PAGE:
Hair-raising developments in medical materials

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Tailoring the properties exhibited by a material has classically focussed on altering its chemical or compositional nature (for example, to create new alloys). At the cutting edge of medical technology, however, rapid developments in manufacturing and processing techniques are enabling existing materials to be used in new and ever more diverse applications.

Hair restoration

A team from the Columbia University Irving Medical Center has recently developed a method of growing human hair for use in hair transplants, removing the reliance on the availability of donor hairs for hair restoration surgery. By patterning collagen and human fibroblasts to form a thin gel, a human skin construct was produced. A 3D-printed device having a number of long, thin projections was then used to pattern deep, narrow wells into the skin construct. In turn, hair follicles were grown in the wells, with the skin construct able to be transplanted back into a patient’s scalp. The key development was the projections of the patterning device being 0.5 mm wide with an aspect ratio of 100:1 – a structure only made possible by recent advances in 3D printing technology.

However, the medical benefits provided by 3D printing developments aren’t just limited to improving aesthetics.

Osteochondral tissue

Articular cartilage forms the smooth outer surface at the end of bones. It can be damaged, and this damage frequently occurs as a result of sports injuries. However, osteochondral tissue naturally exhibits a gradient in its hardness depending on its distance from the bone – this can be difficult to recreate using intrinsic material properties alone. To address this issue, researchers at Rice University have developed a method of 3D printing scaffolds on which bone and osteochondral tissues can be grown. By using different porosity levels and different pore sizes when 3D printing the scaffolds, bespoke implants mimicking the gradient in hardness naturally exhibited by osteochondral tissue can be produced.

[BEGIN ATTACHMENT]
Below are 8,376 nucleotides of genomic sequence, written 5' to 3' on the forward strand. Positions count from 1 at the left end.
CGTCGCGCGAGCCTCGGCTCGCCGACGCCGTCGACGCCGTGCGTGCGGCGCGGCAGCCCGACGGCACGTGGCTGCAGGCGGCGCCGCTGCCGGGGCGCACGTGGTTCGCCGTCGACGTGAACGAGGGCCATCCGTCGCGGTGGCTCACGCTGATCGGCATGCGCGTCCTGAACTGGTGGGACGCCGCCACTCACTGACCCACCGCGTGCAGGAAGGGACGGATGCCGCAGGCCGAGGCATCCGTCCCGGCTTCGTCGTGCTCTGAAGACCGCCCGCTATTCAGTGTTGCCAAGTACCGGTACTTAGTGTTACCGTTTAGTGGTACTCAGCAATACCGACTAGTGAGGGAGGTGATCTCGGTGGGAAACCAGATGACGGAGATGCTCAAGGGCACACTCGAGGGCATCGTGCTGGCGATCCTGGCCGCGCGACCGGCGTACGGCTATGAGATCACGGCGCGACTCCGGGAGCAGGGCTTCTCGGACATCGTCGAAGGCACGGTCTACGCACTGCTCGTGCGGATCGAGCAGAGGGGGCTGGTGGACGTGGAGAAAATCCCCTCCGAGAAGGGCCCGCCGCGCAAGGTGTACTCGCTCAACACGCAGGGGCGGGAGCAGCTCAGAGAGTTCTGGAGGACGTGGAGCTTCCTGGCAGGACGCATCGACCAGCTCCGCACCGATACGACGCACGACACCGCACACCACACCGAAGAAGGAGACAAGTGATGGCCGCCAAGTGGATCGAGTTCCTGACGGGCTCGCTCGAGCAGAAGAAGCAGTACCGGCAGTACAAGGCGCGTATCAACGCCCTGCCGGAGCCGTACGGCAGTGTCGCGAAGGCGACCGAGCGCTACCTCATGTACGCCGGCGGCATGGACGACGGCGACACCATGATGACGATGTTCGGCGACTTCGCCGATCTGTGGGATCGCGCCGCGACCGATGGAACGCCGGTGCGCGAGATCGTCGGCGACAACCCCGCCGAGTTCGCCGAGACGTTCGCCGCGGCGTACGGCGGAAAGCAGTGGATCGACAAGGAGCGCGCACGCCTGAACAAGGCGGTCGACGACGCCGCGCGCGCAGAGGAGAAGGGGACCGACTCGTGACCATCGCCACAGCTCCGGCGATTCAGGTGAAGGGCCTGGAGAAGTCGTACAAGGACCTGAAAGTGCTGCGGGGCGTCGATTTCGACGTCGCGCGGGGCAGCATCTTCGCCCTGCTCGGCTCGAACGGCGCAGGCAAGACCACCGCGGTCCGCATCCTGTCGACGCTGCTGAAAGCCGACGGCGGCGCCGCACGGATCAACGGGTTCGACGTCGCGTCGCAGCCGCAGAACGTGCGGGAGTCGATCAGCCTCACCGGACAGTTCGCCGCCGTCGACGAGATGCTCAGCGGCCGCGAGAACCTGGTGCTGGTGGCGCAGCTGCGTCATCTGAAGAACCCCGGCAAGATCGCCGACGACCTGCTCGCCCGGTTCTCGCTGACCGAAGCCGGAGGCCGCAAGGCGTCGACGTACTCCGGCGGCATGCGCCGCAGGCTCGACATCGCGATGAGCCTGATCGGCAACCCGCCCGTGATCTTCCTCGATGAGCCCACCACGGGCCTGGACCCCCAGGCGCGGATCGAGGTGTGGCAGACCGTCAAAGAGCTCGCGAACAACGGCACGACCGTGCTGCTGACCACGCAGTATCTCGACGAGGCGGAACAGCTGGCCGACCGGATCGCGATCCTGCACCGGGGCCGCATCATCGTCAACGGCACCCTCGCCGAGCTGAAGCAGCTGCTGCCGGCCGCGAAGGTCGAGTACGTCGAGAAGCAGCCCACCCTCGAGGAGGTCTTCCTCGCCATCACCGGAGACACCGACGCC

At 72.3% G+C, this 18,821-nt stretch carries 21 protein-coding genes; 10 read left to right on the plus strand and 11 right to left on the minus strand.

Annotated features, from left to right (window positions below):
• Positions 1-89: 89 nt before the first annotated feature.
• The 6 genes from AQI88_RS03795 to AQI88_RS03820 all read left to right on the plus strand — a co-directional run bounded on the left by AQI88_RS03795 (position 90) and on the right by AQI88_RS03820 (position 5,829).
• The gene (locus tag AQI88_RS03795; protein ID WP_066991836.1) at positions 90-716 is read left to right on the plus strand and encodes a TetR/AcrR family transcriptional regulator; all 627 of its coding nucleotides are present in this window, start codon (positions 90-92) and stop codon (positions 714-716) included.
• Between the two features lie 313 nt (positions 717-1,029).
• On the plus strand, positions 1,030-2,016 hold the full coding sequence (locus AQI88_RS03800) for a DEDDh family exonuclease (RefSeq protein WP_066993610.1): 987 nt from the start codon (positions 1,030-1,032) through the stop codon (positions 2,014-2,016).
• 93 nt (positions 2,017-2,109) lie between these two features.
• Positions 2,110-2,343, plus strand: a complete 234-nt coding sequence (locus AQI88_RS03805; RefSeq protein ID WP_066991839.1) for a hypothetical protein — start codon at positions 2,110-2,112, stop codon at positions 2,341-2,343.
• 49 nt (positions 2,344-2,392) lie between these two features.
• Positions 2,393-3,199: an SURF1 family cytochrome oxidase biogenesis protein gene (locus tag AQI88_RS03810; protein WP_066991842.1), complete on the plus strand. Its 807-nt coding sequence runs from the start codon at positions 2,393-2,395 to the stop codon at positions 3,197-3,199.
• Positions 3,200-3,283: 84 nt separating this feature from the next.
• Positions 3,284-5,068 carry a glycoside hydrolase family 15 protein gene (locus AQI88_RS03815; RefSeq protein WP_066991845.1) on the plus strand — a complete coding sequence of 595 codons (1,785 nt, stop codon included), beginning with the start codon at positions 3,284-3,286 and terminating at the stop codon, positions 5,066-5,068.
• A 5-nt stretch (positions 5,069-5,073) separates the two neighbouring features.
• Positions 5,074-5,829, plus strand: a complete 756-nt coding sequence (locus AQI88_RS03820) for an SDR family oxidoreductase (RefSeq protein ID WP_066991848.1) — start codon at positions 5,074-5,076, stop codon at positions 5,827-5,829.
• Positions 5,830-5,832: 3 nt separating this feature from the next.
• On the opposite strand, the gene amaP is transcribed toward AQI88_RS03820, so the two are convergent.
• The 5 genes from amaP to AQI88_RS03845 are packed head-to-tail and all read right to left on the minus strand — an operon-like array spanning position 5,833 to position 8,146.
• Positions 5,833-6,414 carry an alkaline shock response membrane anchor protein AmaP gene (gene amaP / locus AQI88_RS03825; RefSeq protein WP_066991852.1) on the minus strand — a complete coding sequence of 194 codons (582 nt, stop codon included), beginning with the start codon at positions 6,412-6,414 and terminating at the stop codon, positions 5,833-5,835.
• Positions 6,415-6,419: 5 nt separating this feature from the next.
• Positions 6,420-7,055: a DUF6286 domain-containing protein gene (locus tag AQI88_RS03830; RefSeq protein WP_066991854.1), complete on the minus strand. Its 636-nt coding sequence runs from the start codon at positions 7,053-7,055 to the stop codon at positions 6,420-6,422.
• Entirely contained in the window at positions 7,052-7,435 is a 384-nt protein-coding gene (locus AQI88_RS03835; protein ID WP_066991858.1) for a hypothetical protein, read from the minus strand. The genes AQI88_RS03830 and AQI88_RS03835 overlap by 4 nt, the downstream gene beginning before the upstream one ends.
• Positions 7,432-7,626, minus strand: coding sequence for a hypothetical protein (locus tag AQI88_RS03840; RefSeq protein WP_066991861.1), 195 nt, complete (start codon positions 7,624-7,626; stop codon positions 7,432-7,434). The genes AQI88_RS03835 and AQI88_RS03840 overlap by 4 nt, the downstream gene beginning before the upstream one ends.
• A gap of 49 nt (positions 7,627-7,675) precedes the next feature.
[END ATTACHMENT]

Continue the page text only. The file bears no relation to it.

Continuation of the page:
Collagen braces

Similarly, customisable joint supports or braces based on the biological structure of collagen have been developed by engineers at MIT. Collagen has a microscopic hierarchical structure formed in part by intertwined strands which contribute to its outstanding and variable mechanical properties. Using 3D printing of extruded thermoplastics, flexible meshes having a similar structure to collagen can be produced. The stiffness of different regions of the mesh can be tailored by incorporating slack and modulating bonding between filaments, allowing the mesh mechanics to match non-linear responses of body tissues such as muscles and tendons. Such meshes can be used as braces to support a joint in one direction whilst allowing unconstrained movement in another direction. As a proof of concept, an ankle brace preventing inward rotation whilst allowing normal walking movements was produced preventing repeat injury and aiding recovery without impacting on daily activities

The above examples illustrate that as materials engineering and manufacturing continues to develop, the behaviour of materials (mechanical or otherwise) is increasingly defined by extrinsic properties like structure and production method as by intrinsic material properties. For such inventions, it is therefore essential to consider what the most suitable patent protection might be – the material itself, the method of production, or both.

Barker Brettell has a dedicated medical sector group. If you would like to discuss options for protecting your invention, please get in touch with one of the team or contact your usual attorney